Every night Thanh Thuy sees me sit. I told her that I am "sitting in meditation" without explaining what it means or why I do it. Every night when she sees me wash my face, put on my robes, and light a stick of incense to make the room fragrant, she knows that soon I will begin "meditating." She also knows that it is time for her to brush her teeth, change into pajamas, and go quietly to bed. I have never had to remind her.
Without a doubt, Thuy thought that the apple juice was sitting for a while to clear itself, just like her Uncle Monk. "Was it meditating like you?" I think that Thanh Thuy, not yet four and a half, understands the meaning of meditation without any explanation. The apple juice became clear after resting awhile. In the same way, if we rest in meditation awhile, we too become clear. This clarity refreshes us and gives us strength and serenity. As we feel ourselves refreshed, our surroundings also become refreshed. Children like to be near us, not just to get candy and hear stories. They like to be near us because they can feel this "freshness."
We can be better than a glass of apple juice. Not only can we settle peacefully while sitting still, we can also do it while standing, lying down, walking, or even working. What prevents you from allowing the sun of awareness to shine while you take a walk, make a cup of tea or coffee, or wash your clothes? When I first became a student at the Tu Hieu Monastery, I learned to maintain awareness during all activities — weeding the garden, raking leaves around the pond, washing dishes in the kitchen. I practiced mindfulness in the way taught by Zen Master Doc The in his little manual, Essentials of the Practice to Apply Each Day. According to this small book, we must be fully aware of all our actions. While waking up we know that we are waking up; while buttoning our jacket, we know that we are buttoning our jacket; while washing our hands we know that we are washing our hands. Master Doc The composed short poems for us to recite while washing our hands or buttoning our jackets to help us remain firmly rooted in awareness. Here is the poem he wrote for us to recite while buttoning our jackets:
|While buttoning my jacke
I hope that all beings
Will keep their hearts warm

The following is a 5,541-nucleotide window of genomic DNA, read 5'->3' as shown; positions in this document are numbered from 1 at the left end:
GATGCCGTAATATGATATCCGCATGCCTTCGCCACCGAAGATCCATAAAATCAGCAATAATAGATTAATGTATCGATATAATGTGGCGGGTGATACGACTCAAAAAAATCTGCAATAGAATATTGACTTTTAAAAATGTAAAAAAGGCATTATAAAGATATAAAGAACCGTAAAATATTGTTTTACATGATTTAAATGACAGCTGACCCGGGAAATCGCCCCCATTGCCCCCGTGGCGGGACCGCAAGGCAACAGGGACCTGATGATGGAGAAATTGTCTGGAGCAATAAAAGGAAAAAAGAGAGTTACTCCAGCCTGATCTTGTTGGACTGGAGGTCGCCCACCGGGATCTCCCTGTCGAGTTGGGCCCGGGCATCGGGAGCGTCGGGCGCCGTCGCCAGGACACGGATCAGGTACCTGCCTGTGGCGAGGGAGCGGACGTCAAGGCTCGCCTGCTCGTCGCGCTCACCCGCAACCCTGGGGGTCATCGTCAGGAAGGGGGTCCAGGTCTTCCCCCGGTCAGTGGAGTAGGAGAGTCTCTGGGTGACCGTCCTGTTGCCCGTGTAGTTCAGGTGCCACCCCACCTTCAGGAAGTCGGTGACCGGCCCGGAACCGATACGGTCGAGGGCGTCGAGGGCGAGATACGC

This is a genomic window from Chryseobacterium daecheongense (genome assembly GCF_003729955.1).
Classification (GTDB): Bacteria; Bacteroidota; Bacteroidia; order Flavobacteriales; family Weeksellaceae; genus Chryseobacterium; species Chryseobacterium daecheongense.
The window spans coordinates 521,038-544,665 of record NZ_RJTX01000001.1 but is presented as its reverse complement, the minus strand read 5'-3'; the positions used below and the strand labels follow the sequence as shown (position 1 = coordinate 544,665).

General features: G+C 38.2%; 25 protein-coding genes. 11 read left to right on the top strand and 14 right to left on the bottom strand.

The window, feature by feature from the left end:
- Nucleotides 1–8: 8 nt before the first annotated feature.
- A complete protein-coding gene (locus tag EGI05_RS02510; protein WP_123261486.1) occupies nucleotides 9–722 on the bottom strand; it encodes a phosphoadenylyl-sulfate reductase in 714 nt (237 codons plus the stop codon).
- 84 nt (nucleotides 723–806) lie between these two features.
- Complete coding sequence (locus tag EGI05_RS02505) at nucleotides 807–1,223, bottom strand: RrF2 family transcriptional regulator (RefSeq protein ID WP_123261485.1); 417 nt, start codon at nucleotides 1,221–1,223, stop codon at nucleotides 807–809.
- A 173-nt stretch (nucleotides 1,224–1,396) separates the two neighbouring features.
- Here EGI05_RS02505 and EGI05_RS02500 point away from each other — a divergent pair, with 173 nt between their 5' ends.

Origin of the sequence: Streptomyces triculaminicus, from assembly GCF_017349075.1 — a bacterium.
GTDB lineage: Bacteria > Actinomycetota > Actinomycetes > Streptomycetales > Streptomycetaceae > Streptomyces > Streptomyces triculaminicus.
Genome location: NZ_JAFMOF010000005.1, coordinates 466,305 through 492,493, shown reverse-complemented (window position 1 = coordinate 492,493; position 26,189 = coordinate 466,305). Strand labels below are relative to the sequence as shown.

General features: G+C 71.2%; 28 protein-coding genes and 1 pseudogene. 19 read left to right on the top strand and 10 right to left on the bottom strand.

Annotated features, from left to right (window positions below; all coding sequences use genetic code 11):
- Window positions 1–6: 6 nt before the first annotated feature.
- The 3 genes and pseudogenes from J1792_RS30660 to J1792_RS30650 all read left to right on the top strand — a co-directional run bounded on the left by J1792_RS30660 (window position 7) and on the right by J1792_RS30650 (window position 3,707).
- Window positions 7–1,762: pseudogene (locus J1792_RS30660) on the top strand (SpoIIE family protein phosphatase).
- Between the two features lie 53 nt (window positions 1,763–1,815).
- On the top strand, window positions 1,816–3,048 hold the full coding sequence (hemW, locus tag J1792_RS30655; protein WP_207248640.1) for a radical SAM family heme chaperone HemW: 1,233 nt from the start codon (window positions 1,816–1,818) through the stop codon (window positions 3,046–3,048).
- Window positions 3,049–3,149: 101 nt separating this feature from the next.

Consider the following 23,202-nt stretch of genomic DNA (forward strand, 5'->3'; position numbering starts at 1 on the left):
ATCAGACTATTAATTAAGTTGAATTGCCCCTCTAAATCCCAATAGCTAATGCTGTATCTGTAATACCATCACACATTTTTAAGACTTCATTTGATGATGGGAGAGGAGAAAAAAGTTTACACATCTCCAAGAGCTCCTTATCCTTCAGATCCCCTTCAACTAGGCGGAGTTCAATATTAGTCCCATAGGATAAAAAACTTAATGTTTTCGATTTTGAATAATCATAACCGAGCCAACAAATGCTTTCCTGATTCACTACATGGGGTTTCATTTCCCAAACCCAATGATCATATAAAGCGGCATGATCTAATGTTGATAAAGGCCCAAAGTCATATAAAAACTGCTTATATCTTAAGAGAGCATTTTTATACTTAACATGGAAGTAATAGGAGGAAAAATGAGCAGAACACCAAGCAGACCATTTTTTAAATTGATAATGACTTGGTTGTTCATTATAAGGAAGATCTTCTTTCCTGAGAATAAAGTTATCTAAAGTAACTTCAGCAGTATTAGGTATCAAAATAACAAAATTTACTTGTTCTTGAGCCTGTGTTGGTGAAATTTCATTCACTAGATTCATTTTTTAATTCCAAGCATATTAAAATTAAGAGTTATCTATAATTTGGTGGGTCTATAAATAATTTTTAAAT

And not lose themselves
With the aid of verses like this, it is easy for the sun of awareness to shine its light on our physical actions as well as our thoughts and feelings. When I was a child I often heard my mother tell my elder sister that a girl must pay attention to her every movement. I was glad I was a boy who didn't have to pay attention like that. It was only when I began to practice meditation that I realized that I had to pay a thousand times more attention to my movements than my sister had. And not only to my movements, but also to my thoughts and feelings! My mother, like all mothers, knew that a girl who pays attention to her movements becomes more beautiful. Her movements are not jerky, rushed, or clumsy; they become gentle, calm, and graceful. Without knowing it, my mother taught my sister meditation.
In the same way, someone who practices awareness becomes beautiful to see. A Zen master, observing a student ringing the bell, sweeping the yard, setting the table, can guess how ripe that student is, can measure the student's "level of meditation" in his or her manners and personality. This "level" is the fruit of the practice of awareness, and the master calls it "the flavor of Zen."
The secret of meditation is to be conscious of each second of your existence and to keep the sun of awareness continually shining — in both the physical and psychological realms, in all circumstances, on each thing that arises. While drinking a cup of tea, our mind must be fully present in the act of drinking the tea. Drinking tea or coffee can be one of our daily pleasures if we partake of it fully. How much time do you set aside for one cup of tea? In coffee shops in New York or Tokyo, people come in, order their coffee, drink it quickly, pay, and rush out to do something else. This takes a few minutes at most. Often there is loud music playing, and your ears hear the music, your eyes watch others gulping down their coffee, and your mind is thinking of what to do next. You can't really call this drinking coffee.